Preckwinkle takes responsibility for missed campaign tax payment, slams Emanuel on charter schools
BY FRAN SPIELMAN City Hall Reporter January 17, 2014 1:10PM
Cook County Board President Toni Preckwinkle and Mayor Rahm Emanuel . | File photo
Updated: February 19, 2014 6:07AM
County Board President Toni Preckwinkle assumed responsibility Friday for an embarrassing “oversight” made by her 2010 campaign — in failing to forward to the IRS $10,384 in payroll taxes collected from campaign staffers.
The mistake prompted the IRS to file a federal tax lien against Citizens for Preckwinkle and, at least initially, to tack on a $25,930 penalty. The fine has since been reduced to $1,367, which was paid Friday. The tax liability was settled last fall.
Preckwinkle said the oversight occurred during the monthlong transition between the November 2010 election and her December swearing-in.
“We believed that it was critically important that the transition be paid for by our political campaign and not by the county. Unfortunately, IRS commitments due as a result of bulking up for the transition were not paid,” she said Friday.
“It’s discouraging. I take responsibility for the fact that this wasn’t done and we’re taking care of the [fine] that remains today. ... Inevitably in human enterprises, mistakes are made and this was surely a mistake and an oversight for which I take responsibility.”
Preckwinkle denied that the mistake would weaken her reputation as a fiscal manager.
“We’ve had staff at Citizens for Preckwinkle 15 years before that and four years hence and we never had any problems with the IRS, so this is an aberration,” she said.
The federal tax lien is one of several damaging revelations about Preckwinkle to emerge in recent months amid persistent speculation that she could challenge Mayor Rahm Emanuel.
She was also forced to fire a $145,000-a-year executive hired to overhaul the county’s computer system after learning that same employee had been accused of shaking down a subcontractor at the Chicago Public Schools.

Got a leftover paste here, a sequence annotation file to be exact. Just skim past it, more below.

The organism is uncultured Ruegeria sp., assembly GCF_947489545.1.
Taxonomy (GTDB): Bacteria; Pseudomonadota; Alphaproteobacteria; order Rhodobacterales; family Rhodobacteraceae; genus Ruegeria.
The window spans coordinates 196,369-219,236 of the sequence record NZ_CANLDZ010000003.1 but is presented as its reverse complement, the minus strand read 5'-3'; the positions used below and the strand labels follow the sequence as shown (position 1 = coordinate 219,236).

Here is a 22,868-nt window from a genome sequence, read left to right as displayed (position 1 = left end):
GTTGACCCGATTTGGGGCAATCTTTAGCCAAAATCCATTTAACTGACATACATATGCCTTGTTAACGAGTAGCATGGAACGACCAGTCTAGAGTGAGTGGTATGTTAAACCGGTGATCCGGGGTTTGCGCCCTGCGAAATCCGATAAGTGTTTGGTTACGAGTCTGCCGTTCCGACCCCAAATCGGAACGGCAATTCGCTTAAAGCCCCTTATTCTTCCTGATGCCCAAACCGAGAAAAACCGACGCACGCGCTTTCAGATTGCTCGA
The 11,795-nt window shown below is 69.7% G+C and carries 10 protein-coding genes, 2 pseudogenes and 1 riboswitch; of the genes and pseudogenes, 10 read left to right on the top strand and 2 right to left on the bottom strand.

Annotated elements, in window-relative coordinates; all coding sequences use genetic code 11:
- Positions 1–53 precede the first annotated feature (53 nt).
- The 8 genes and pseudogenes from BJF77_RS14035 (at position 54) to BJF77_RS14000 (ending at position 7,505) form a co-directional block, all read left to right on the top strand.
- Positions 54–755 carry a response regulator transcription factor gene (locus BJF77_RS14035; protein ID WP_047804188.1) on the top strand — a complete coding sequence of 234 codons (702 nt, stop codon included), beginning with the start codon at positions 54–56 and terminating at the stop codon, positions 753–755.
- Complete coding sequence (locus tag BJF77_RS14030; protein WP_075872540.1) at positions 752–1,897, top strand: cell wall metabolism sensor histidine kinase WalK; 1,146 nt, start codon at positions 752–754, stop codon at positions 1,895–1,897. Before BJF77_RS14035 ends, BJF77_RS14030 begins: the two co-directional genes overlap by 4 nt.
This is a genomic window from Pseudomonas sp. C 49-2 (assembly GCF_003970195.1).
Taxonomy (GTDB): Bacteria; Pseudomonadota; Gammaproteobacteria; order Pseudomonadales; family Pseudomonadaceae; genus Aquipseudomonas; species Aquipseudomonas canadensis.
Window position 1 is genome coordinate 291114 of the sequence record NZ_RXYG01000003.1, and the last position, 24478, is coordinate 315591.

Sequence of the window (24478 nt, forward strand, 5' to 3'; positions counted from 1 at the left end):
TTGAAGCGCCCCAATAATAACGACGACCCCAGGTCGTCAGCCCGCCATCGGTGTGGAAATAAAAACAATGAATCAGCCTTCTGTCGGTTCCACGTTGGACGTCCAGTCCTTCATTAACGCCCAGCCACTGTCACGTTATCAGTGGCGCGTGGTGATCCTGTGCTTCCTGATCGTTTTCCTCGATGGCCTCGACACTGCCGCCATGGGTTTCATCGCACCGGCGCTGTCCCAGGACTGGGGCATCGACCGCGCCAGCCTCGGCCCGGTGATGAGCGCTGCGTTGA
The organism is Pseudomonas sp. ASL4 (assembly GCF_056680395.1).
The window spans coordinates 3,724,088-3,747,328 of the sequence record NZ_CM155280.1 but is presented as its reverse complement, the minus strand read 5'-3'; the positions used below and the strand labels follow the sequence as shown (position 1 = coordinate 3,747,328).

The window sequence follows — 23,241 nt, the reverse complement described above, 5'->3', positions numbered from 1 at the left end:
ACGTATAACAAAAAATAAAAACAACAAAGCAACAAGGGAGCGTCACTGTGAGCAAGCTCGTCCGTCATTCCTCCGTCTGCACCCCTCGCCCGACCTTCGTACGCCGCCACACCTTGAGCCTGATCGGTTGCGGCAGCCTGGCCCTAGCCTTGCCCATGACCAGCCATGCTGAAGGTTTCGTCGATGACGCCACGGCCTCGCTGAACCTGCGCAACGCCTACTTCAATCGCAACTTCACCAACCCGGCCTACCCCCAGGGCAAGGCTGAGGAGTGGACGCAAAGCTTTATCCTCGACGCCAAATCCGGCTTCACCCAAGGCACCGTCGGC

On Friday, Preckwinkle declined to speculate on the source of the leaks, nor would she blame “opposition research” by the Emanuel campaign.
But under questioning, Preckwinkle launched into another attack on the mayor’s education policies — this time for a massive charter expansion on the heels of nearly 50 school closings.
“It looks terrible. ... It lends credence to the criticisms that were leveled against the school closures in the first place — that it was an opportunity to transfer resources from public, neighborhood schools into charter schools,” she said.
Emanuel argued again this week that the new charters are planned for neighborhoods where public school schools are overcrowded and that he’s a “firm believer in parents having choice in education.”
Preckwinkle, a former school teacher, doesn’t buy it. She argued that the proliferation of charters is exacerbating the switch to what she calls a “dual” system with an ever wider “performance gap” between white and black students.
“Those parents who are most savvy, best-educated and know how to negotiate the system have the resources to get their kids into charter schools, magnet schools or contract schools, and those who are less able negotiate the system end up in neighborhood schools that are now less-resourced,” she said.
“And furthermore, the kids who are maybe the most committed and who have the most family resources behind them are absent from those schools. So the school population changes and the kids who go to those schools are from the families least able to negotiate the system. It creates even more of a duality in our school system than existed before.”
Two years ago, Preckwinkle bemoaned the city’s “miserable education system” and said Emanuel and Police Supt. Garry McCarthy had offered a solution to crime and violence that was to “just arrest everybody.”
Last year, Preckwinkle intensified her critique of Emanuel’s education agenda, arguing that the seven-day teachers strike had provided the excuse for a sweeping school-closure plan that “weakens our public schools.”
On Friday, Preckwinkle was asked whether she was prepared to rule out a 2015 race for mayor.
“I’m running for re-election for the job I’ve got because I think there’s still work to do,” she said, refusing to answer the question directly.
She was then asked whether she believes there’s a case to be made against Emanuel, whose support among African-American voters who helped put him in office has declined because of school closings and persistent crime.
“I’m not going to talk about the mayor’s re-election. ... I make the case for myself. He should make the case for himself,” she said.
Pressed on whether she intends to support Emanuel for re-election, Preckwinkle said, “He hasn’t asked me.”